Mother who took children to perform for Oregon militia loses custody of kids

A judge ruled Wednesday that a Kansas woman’s children, who performed for armed militia members in Oregon, will remain in the custody of the state’s Department for Children and Families.

Odalis Sharp’s children told the Shawnee County District Court how their mother had beaten them, yelled at them and berated them with name calling and how each one of them would scream in pain when their mother tried to “beat the fire” out of them.

Sharp, 46, of Auburn, contested that she wasn’t a bad mother and that she loved her children.

However, Judge Steven Ebberts said Sharp crossed the line between punishment and abuse. Sharp has 10 children, but several of them are over 18. The younger kids will remain in state custody, according to the Kansas City Star.

“I think the real abuse is to take these children from their home,” Sharp said.

The details of Sharp’s alleged abuse that were detailed in court were quite gruesome.

Three of Sharp’s children said that their mother had two rods they would get beaten with. She would swat them with the rods and spank them or hit their thighs, the children said. The weapons also came out when Sharp was disappointed by them, according to testimony.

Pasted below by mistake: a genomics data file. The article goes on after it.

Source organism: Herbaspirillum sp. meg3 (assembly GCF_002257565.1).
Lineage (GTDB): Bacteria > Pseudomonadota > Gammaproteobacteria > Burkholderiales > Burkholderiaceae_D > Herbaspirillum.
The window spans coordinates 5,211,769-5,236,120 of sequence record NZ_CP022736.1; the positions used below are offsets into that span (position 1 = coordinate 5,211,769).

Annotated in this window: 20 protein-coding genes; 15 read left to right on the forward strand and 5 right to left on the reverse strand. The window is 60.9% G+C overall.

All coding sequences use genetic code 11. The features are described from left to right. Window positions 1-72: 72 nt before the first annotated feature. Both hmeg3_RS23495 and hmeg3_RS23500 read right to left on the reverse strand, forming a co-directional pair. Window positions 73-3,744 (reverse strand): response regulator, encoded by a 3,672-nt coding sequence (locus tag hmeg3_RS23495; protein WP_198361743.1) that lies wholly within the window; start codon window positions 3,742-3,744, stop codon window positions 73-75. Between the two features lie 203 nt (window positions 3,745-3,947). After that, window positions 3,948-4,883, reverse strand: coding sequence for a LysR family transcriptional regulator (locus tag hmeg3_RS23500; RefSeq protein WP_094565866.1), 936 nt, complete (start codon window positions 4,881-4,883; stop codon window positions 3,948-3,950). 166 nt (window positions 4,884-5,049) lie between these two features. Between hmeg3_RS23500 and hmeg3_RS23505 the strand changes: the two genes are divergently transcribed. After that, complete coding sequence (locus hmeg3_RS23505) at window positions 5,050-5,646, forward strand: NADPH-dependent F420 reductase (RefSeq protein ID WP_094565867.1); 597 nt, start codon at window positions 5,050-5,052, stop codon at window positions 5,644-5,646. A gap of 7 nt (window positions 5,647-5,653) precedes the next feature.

“I love you all,” Sharp said. “But it seems you have made your choice.”

At one point, some of the children even ran away from home because of how unsafe they felt.

The Sharp Family spent the start of the year performing for the armed militia members in Oregon who were occupying the Malheur National Wildlife Refuge. The kids sang patriotic and gospel songs for Ammon and Ryan Bundy and their supporters.

However, by April, five children had ran away from home. The Kansas City Star reported that the children took guns from their mother’s room and hid them at the end of their driveway before going to the Shawnee County Sheriff’s Office.

Seven of the 10 children were held in temporary state custody in May. One child worried that if the state came to take the children away, there could be a shootout.

Sharp defended her actions, saying that there were too many outside interferences in their lives and that her kids were acting out and she had to take action.

“I properly discipline them,” Sharp said. “That’s why they are excellent children.”

Sharp has 30 days to appeal the judge’s ruling.

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